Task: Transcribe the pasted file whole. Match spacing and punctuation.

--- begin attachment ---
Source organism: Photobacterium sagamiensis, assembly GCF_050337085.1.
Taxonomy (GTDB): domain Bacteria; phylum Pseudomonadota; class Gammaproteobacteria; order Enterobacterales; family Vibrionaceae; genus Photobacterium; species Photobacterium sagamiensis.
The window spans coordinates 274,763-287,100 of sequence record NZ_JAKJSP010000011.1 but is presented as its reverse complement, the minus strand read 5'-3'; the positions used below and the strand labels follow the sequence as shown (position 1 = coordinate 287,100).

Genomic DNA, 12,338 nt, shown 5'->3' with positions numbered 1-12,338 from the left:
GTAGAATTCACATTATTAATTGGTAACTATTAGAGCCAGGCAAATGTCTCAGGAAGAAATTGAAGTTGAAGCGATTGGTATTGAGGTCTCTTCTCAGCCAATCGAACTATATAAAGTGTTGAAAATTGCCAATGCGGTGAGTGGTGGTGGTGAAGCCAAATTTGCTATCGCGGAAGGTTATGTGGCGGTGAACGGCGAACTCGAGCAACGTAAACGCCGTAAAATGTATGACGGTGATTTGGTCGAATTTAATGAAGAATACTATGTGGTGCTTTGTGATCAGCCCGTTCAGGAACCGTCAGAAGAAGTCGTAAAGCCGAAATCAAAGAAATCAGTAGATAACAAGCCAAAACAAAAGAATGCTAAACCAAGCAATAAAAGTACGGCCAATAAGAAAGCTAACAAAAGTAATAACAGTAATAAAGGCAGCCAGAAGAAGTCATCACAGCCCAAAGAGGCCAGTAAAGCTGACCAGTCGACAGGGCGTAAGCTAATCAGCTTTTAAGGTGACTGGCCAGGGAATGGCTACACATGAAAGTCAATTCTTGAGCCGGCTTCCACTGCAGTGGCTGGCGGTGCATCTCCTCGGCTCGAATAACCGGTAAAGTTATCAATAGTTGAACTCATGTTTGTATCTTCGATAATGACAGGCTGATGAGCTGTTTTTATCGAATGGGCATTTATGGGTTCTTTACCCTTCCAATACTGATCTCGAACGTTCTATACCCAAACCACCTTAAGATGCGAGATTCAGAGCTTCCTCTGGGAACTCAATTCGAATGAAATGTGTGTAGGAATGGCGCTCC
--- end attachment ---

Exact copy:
Source organism: Photobacterium sagamiensis, assembly GCF_050337085.1.
Taxonomy (GTDB): domain Bacteria; phylum Pseudomonadota; class Gammaproteobacteria; order Enterobacterales; family Vibrionaceae; genus Photobacterium; species Photobacterium sagamiensis.
The window spans coordinates 274,763-287,100 of sequence record NZ_JAKJSP010000011.1 but is presented as its reverse complement, the minus strand read 5'-3'; the positions used below and the strand labels follow the sequence as shown (position 1 = coordinate 287,100).

Genomic DNA, 12,338 nt, shown 5'->3' with positions numbered 1-12,338 from the left:
GTAGAATTCACATTATTAATTGGTAACTATTAGAGCCAGGCAAATGTCTCAGGAAGAAATTGAAGTTGAAGCGATTGGTATTGAGGTCTCTTCTCAGCCAATCGAACTATATAAAGTGTTGAAAATTGCCAATGCGGTGAGTGGTGGTGGTGAAGCCAAATTTGCTATCGCGGAAGGTTATGTGGCGGTGAACGGCGAACTCGAGCAACGTAAACGCCGTAAAATGTATGACGGTGATTTGGTCGAATTTAATGAAGAATACTATGTGGTGCTTTGTGATCAGCCCGTTCAGGAACCGTCAGAAGAAGTCGTAAAGCCGAAATCAAAGAAATCAGTAGATAACAAGCCAAAACAAAAGAATGCTAAACCAAGCAATAAAAGTACGGCCAATAAGAAAGCTAACAAAAGTAATAACAGTAATAAAGGCAGCCAGAAGAAGTCATCACAGCCCAAAGAGGCCAGTAAAGCTGACCAGTCGACAGGGCGTAAGCTAATCAGCTTTTAAGGTGACTGGCCAGGGAATGGCTACACATGAAAGTCAATTCTTGAGCCGGCTTCCACTGCAGTGGCTGGCGGTGCATCTCCTCGGCTCGAATAACCGGTAAAGTTATCAATAGTTGAACTCATGTTTGTATCTTCGATAATGACAGGCTGATGAGCTGTTTTTATCGAATGGGCATTTATGGGTTCTTTACCCTTCCAATACTGATCTCGAACGTTCTATACCCAAACCACCTTAAGATGCGAGATTCAGAGCTTCCTCTGGGAACTCAATTCGAATGAAATGTGTGTAGGAATGGCGCTCC